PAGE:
Sometimes, we lose our heroes. That part hurts.

We lose our heroes in different ways. Sometimes it’s a breakup, a mutual one at that. One you know is the best decision for everyone’s future — the franchise and the star athlete. That hardly makes it any easier. I was 12 when the Miami Heat drafted Dwyane Wade, nearly 26 when he left for his own hometown team. 13 years, 3 championships. It was magic, and I thought it was going to last forever. It’s so rare and so special to see you favorite player spend their entire career with your team, and I thought it was in the cards for us. Regardless, Miami will welcome Wade because he represented the city with fire.

Sometimes we lose our heroes, and it’s a damn tragedy. That’s what Miami is going through last week after we lost Jose Fernandez, a “100 mph human.” His story is now legend, an origin story fit for a superhero. Here was a young man who found freedom through the sea — but the sea took that freedom away. After three unsuccessful attempts to flee Cuba, he was jailed — as just a teenager. On his fourth, and ultimately successful, trip to the U.S., he saved his own mother from drowning. Once he became a starting pitcher for the Miami Marlins, his grandmother — still on the island — would climb her roof to catch a radio signal of his games.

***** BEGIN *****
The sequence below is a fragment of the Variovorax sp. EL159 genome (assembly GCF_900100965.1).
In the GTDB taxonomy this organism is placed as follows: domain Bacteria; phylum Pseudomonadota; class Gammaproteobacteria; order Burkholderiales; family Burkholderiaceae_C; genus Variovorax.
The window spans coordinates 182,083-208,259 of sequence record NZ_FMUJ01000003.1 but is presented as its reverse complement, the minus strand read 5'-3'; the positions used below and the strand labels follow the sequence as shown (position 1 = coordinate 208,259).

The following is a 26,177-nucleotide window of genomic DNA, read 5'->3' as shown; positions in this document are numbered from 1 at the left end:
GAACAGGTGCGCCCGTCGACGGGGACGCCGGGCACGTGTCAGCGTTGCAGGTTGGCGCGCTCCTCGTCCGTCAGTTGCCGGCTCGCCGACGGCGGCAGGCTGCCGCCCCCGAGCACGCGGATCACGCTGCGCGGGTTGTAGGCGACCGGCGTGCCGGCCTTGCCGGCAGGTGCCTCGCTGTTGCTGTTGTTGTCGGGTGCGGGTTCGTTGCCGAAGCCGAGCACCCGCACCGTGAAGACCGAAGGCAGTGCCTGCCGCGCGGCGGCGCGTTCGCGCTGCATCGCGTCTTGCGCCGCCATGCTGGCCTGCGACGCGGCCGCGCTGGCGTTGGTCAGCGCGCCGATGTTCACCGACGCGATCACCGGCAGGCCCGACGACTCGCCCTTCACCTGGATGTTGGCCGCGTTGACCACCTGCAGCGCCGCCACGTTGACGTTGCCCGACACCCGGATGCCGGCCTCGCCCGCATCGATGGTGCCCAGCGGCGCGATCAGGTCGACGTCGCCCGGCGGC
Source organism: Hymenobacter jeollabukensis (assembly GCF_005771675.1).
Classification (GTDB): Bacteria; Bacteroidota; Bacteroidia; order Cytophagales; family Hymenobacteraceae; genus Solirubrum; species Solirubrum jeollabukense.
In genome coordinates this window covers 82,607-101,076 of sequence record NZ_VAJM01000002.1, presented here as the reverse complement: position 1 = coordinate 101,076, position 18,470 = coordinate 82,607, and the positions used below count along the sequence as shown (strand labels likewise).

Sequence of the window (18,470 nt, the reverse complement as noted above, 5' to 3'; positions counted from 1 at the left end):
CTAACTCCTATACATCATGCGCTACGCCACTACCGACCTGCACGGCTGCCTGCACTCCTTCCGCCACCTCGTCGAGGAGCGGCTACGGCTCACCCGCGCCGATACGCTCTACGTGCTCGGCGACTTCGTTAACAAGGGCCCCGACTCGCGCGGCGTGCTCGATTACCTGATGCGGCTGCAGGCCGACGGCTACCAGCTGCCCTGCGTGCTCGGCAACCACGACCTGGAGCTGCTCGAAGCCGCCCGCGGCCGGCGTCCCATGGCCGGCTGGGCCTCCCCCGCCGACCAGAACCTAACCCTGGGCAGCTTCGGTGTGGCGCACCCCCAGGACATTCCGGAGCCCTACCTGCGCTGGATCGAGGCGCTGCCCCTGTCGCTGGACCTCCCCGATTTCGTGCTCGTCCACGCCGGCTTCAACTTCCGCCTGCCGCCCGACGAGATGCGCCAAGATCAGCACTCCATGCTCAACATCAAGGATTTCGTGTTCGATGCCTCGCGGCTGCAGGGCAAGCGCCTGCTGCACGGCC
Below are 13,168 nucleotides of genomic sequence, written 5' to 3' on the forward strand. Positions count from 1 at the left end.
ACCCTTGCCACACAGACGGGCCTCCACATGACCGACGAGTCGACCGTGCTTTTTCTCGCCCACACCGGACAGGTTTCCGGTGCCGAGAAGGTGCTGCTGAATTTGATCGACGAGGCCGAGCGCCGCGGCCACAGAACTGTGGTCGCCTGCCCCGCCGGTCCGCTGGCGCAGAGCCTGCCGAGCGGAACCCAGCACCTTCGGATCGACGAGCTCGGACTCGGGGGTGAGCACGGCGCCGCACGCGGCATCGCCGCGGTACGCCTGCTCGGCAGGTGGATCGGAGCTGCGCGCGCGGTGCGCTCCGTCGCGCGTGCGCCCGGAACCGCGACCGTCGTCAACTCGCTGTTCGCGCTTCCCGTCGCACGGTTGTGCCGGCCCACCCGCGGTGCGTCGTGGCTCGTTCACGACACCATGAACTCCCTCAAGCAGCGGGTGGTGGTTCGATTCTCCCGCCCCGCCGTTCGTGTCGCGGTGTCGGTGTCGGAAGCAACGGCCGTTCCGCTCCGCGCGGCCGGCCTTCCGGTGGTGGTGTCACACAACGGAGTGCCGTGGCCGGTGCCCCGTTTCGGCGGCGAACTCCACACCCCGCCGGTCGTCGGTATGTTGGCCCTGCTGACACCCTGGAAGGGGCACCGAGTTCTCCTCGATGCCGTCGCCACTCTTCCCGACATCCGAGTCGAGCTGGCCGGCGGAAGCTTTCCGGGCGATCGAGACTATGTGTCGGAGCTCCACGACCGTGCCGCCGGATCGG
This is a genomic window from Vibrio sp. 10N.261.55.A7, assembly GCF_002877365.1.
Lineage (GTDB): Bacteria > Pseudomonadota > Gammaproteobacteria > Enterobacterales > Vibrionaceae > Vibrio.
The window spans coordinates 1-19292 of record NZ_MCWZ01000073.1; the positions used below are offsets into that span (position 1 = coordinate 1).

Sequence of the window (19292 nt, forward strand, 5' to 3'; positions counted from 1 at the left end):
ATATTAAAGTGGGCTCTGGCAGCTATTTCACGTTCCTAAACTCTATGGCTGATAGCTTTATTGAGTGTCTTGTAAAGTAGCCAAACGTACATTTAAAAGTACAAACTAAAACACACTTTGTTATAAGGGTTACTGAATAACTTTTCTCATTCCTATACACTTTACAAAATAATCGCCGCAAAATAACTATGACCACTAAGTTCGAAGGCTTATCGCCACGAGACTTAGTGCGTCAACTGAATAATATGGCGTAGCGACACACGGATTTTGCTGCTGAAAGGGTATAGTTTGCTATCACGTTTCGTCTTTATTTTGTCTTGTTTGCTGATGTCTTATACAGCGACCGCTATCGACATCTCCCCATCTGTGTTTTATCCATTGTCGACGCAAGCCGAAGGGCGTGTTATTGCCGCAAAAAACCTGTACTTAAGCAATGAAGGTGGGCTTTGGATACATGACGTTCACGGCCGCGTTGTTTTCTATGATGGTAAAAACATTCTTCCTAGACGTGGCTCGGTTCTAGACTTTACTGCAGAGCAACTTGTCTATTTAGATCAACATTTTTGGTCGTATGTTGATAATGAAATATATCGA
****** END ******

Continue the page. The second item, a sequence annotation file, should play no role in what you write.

At this point, much has been written about Jose — his journey, and what he meant to the Cuban community. As for me? I just had fun watching him play for my hometown team. I saw Jose pitch in Philadelphia last summer, and I watched him warmup in the bullpen. He ended up tossing me his baseball, and I was practically giddy.

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After countless baseball games, I had never caught a foul ball or home run ball, so this was a cool moment. When I went to another Marlins-Phillies game this summer, the starting pitcher did not throw anyone a baseball. It made me appreciate Jose even more. He had a big heart, played baseball with the joy of a Little Leaguer, and shared that energy. That’s awesome, and so rare these days. I definitely regret not getting my baseball signed that summer night.

I’ll treasure that brief moment I had with a superstar. I felt like a little kid again! The reality is, though, I’m growing up — it’s only a matter of time before my favorite athletes will be younger than me. And part of growing up is also letting go of your heroes. People move on and you realize that even the brightest stars are human and flawed. That doesn’t mean you can’t cry about it. There is crying in baseball, and that’s okay.

What I’m trying to say is, thanks, Jose for being a hero to kids everywhere, and being the reason we love sports.

Orlando